Two important differences between the giant magnetospheres (i.e., Jupiter's and Saturn's magnetospheres) and the terrestrial magnetosphere are the internal plasma sources and the fast planetary rotation. Thus, there must be a radially outward flow to transport the plasma to avoid infinite accumulation of plasma. This radial outflow also carries the magnetic flux away from the inner magnetosphere due to the frozen‐in condition. As such, there also must be a radial inward flow to refill the magnetic flux in the inner magnetosphere. Due to the similarity between Rayleigh‐Taylor (RT) instability and the centrifugal instability, we use a three‐dimensional RT instability to demonstrate that an interchange instability can form a convection flow pattern, locally twisting the magnetic flux, consequently forming a pair of high‐latitude reconnection sites. This process exchanges a part of the flux tube, thereby transporting the plasma radially outward without requiring significant latitudinal convection of magnetic flux in the ionosphere.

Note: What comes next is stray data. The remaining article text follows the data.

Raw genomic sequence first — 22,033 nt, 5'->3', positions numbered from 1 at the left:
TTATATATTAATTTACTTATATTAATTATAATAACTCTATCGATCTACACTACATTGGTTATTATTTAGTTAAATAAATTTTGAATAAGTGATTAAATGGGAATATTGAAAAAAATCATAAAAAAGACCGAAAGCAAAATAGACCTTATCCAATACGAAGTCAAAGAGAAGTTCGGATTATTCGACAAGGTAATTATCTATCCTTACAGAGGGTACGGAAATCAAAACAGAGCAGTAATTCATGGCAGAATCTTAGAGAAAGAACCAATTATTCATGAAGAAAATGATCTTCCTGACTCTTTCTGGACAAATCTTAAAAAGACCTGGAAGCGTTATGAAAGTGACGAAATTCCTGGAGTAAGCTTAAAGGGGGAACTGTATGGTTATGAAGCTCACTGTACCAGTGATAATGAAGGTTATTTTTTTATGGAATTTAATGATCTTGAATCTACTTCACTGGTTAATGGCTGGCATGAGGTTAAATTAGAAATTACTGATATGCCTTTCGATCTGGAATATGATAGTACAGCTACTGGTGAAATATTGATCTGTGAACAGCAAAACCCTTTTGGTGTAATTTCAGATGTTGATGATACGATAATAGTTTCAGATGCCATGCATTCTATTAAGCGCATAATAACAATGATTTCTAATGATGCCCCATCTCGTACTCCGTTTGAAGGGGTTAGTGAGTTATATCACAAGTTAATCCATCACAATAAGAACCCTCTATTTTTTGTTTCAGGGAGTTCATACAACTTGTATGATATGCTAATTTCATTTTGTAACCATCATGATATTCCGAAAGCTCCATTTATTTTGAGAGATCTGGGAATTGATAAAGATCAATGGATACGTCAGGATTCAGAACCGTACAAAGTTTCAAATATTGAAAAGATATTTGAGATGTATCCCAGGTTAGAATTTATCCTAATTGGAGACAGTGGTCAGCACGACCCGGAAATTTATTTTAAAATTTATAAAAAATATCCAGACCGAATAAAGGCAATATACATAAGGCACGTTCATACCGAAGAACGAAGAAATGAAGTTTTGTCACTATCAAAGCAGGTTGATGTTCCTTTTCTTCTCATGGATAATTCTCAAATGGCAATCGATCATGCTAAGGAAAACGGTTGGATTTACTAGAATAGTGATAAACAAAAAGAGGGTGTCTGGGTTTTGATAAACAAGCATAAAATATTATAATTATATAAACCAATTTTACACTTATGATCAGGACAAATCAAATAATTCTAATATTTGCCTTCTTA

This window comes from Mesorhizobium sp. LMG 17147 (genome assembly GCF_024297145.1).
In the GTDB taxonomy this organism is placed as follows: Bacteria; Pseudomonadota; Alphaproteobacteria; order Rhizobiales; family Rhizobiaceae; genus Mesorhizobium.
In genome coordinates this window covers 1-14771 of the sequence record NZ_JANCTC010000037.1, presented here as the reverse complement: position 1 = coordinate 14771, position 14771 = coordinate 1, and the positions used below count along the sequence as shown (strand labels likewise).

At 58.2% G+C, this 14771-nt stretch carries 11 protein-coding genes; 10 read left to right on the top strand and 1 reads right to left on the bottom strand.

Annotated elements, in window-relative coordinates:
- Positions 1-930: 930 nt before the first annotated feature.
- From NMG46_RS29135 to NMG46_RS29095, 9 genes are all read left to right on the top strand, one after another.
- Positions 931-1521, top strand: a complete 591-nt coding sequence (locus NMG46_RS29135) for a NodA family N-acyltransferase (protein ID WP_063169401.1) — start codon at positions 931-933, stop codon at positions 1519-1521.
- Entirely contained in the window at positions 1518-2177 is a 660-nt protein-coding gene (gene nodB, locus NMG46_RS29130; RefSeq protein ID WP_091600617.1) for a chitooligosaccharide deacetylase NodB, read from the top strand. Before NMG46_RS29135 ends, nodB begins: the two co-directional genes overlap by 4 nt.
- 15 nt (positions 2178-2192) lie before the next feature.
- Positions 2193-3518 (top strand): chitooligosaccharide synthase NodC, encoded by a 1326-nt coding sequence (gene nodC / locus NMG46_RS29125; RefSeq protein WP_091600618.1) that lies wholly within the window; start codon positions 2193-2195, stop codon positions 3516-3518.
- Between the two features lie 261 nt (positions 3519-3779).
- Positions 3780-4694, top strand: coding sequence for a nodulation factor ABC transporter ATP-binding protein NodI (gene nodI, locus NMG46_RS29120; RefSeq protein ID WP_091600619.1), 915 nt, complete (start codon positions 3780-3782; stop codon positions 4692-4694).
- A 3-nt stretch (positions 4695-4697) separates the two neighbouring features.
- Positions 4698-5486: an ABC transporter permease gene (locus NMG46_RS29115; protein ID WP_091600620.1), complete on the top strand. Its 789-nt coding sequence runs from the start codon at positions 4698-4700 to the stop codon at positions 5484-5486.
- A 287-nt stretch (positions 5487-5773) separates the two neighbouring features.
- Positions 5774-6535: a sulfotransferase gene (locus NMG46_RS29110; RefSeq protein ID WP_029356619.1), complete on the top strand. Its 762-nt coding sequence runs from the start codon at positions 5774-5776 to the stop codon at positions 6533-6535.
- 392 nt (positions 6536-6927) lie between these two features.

Journal of Geophysical Research: Space Physics
American Geophysical Union
Scholarly Commons Citation
Ma, X., Delamere, P. A., & Otto, A. (2016). Plasma Transport Driven by the Rayleigh-Taylor Instability. Journal of Geophysical Research: Space Physics, 121(6). https://doi.org/10.1002/2015JA022122